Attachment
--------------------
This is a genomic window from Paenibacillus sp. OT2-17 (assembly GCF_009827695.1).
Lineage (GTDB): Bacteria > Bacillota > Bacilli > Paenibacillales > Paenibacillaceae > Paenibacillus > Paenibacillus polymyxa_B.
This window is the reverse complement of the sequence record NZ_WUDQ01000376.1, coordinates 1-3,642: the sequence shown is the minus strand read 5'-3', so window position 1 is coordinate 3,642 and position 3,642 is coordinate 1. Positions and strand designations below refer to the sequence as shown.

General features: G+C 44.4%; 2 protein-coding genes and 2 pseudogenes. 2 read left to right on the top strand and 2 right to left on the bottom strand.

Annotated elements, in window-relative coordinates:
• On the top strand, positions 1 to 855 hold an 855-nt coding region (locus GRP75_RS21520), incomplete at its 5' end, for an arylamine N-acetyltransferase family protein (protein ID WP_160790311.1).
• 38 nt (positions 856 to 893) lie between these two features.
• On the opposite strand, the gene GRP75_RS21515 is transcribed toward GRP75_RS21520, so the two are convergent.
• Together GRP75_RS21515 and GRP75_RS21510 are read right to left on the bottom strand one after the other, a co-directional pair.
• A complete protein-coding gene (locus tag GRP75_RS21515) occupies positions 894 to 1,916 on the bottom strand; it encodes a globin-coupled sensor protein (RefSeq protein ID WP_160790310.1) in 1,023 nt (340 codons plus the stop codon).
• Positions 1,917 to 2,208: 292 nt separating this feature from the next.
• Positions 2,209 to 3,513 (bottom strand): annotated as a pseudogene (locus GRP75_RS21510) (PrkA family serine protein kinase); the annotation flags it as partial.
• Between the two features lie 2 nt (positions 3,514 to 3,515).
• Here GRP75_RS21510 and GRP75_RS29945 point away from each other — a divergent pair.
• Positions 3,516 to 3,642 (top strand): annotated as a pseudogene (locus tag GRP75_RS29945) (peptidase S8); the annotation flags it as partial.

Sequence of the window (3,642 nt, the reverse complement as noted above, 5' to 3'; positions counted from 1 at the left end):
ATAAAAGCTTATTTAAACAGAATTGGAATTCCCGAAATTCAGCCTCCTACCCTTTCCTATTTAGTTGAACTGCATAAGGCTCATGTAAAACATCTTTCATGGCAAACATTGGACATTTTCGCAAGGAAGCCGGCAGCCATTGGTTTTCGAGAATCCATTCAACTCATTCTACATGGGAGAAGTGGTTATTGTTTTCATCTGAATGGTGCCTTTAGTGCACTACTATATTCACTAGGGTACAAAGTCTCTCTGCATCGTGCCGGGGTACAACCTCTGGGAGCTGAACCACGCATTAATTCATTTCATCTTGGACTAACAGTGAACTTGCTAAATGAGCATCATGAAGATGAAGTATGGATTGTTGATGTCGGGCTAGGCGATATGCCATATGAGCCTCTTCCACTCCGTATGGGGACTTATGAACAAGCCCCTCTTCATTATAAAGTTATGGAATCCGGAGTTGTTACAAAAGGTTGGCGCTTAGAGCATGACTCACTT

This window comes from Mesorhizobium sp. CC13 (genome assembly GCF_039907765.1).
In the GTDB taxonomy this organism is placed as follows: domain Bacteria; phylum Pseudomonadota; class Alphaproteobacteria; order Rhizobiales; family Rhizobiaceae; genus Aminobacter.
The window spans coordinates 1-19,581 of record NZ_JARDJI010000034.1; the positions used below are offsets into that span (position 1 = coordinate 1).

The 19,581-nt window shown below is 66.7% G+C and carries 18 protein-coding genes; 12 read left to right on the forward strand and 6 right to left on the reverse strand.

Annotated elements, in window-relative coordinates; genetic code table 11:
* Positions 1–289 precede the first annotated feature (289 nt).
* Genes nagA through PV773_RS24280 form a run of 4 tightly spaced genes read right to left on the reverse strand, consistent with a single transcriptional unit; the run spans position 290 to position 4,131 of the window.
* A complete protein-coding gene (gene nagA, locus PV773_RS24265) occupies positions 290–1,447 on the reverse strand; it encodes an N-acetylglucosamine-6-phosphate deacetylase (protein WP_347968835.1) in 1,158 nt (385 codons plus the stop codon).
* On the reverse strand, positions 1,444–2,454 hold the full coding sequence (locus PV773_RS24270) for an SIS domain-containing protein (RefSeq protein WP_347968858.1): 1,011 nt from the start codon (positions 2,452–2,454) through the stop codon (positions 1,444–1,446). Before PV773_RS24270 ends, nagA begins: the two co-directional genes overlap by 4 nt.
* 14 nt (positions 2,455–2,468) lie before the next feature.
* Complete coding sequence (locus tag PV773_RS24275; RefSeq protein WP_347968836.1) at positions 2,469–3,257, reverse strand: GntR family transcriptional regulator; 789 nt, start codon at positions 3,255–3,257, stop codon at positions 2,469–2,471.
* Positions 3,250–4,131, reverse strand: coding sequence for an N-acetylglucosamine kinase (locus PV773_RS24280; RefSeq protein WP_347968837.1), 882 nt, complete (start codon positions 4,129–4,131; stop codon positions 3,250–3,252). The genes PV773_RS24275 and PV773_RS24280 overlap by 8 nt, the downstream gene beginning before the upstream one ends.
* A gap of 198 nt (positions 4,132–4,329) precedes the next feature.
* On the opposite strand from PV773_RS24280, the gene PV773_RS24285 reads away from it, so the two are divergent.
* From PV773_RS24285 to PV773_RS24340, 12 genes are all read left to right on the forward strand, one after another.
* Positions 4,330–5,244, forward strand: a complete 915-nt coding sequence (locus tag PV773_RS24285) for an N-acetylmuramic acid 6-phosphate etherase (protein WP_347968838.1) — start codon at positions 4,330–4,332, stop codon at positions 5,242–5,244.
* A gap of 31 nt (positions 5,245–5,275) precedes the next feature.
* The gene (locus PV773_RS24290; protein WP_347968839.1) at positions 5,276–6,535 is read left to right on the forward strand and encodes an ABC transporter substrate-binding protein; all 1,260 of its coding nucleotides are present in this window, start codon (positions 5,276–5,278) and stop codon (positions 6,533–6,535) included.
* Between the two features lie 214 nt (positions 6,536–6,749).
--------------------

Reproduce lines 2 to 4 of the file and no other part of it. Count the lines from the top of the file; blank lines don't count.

Lineage (GTDB): Bacteria > Bacillota > Bacilli > Paenibacillales > Paenibacillaceae > Paenibacillus > Paenibacillus polymyxa_B.
This window is the reverse complement of the sequence record NZ_WUDQ01000376.1, coordinates 1-3,642: the sequence shown is the minus strand read 5'-3', so window position 1 is coordinate 3,642 and position 3,642 is coordinate 1. Positions and strand designations below refer to the sequence as shown.

General features: G+C 44.4%; 2 protein-coding genes and 2 pseudogenes. 2 read left to right on the top strand and 2 right to left on the bottom strand.